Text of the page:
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Climate Change

Volume 455: debated on Monday 15 January 2007

To ask the Secretary of State for Environment, Food and Rural Affairs what total Government funding was for climate change research in each of the last five years; who the recipients were; how much funding was allocated to each; and what assessment has been made of the comparative value for money of each recipient’s work. (110412)

A sound basis of research to understand the implications of a changing climate is essential to drawing a climate change perspective into decision-making across the whole range of DEFRA’s responsibilities. DEFRA’s climate change research programme analyses the risk of human-induced climate change. It also assesses the potential impacts of climate change and our means of adaptation and mitigation.

DEFRA’s committed spend to those research projects which have some relevance to climate change is given in the following table.

£ million

Financial year

DEFRA spending











1 Provisional.

In addition to spending on projects relating directly to climate change, the figures given in the table also include spending on projects of a cross-cutting nature where climate change may be of secondary importance but still has some relevance.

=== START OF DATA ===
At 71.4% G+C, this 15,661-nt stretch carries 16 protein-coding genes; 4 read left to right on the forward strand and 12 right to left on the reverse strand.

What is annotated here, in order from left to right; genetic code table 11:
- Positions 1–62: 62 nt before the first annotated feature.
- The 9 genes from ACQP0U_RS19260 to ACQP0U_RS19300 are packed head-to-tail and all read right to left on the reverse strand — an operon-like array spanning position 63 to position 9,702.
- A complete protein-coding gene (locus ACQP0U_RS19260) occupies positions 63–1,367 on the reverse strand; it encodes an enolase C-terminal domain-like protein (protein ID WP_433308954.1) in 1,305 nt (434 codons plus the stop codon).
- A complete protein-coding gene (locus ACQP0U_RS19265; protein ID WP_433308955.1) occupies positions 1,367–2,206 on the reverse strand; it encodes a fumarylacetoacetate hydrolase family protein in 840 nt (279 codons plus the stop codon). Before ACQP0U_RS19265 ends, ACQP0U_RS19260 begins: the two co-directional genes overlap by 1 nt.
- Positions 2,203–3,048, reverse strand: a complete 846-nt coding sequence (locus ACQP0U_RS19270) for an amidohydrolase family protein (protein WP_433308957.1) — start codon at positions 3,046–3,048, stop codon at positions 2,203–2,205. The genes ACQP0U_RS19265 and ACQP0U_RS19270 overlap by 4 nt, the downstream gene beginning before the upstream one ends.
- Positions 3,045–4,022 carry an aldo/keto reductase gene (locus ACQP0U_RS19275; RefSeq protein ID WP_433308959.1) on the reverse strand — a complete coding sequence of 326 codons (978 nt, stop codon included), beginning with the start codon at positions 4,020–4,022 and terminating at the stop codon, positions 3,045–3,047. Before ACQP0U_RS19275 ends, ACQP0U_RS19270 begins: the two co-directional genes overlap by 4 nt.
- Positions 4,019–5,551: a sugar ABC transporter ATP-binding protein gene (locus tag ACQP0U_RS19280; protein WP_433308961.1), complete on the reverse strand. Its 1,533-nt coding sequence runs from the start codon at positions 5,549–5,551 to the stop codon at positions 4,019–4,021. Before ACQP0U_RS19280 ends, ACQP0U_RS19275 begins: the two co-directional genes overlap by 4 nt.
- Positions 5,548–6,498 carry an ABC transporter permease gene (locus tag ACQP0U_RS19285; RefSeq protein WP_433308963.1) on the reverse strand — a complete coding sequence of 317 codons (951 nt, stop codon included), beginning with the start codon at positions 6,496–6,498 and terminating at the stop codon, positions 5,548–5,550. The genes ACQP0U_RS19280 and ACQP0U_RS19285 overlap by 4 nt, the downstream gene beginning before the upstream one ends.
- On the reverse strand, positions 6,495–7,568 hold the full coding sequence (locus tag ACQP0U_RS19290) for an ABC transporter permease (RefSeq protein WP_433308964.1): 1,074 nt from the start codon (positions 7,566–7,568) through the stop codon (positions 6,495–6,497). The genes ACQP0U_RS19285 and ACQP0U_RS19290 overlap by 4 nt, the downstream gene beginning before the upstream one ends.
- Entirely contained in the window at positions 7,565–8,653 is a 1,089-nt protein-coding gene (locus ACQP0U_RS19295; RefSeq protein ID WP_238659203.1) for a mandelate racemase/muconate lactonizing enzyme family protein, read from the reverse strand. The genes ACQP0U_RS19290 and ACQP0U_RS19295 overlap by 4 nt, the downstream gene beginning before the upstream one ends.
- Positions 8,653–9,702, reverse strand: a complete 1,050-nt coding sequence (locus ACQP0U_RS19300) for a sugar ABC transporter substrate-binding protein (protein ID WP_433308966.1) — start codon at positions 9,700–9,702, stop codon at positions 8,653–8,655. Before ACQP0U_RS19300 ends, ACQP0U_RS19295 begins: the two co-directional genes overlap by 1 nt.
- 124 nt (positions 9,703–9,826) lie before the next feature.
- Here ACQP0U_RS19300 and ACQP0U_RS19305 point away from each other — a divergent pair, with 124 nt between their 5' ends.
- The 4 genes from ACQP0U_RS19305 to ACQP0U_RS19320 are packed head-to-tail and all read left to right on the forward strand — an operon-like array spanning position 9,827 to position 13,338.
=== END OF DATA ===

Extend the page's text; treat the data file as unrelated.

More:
Details on all the climate change research funded by DEFRA can be found on the DEFRA website at:

Research on climate change funded by DEFRA is assessed through peer-review where relevant both prior to commissioning and after completion. DEFRA staff routinely review the progress and outcome of projects, often with the assistance of independent steering committees. As part of these processes, value for money is evaluated throughout the lifetime of a research project and its translation into policy.

DEFRA also commissions periodic reviews of its research contracts. A technical and scientific review of the UK Climate Impacts Programme (UKCIP) was carried out in 2005 to assess its performance and identify its priorities for the next five years. The review concluded that UKCIP is performing very effectively with the resources available and therefore represents good value for the current level of investment.

DEFRA’s research budget includes support for the Hadley Centre, which it co-funds with MOD) (contributions of £12.5 million and £3.5 million respectively in 2005-06).

DEFRA and the Ministry of Defence have commissioned a major independent review of the activities of the Hadley Centre. This review is concerned with the scientific output and quality of the Hadley Centre’s activities, as well as structure and engagement with external stakeholders. A final report is due to be published by the end of this month.

The UK Research Councils support a considerable amount of research that is both directly about climate change or is relevant to climate change. Taken together this is of the order of £400 million over the five years. They have also invested over £190 million over the same period into sustainable and future energy.

Research work of relevance to climate change is also undertaken and funded by the Department for International Development and the Department for Transport. In addition, the Department of Trade and Industry funds research into emerging low carbon technologies.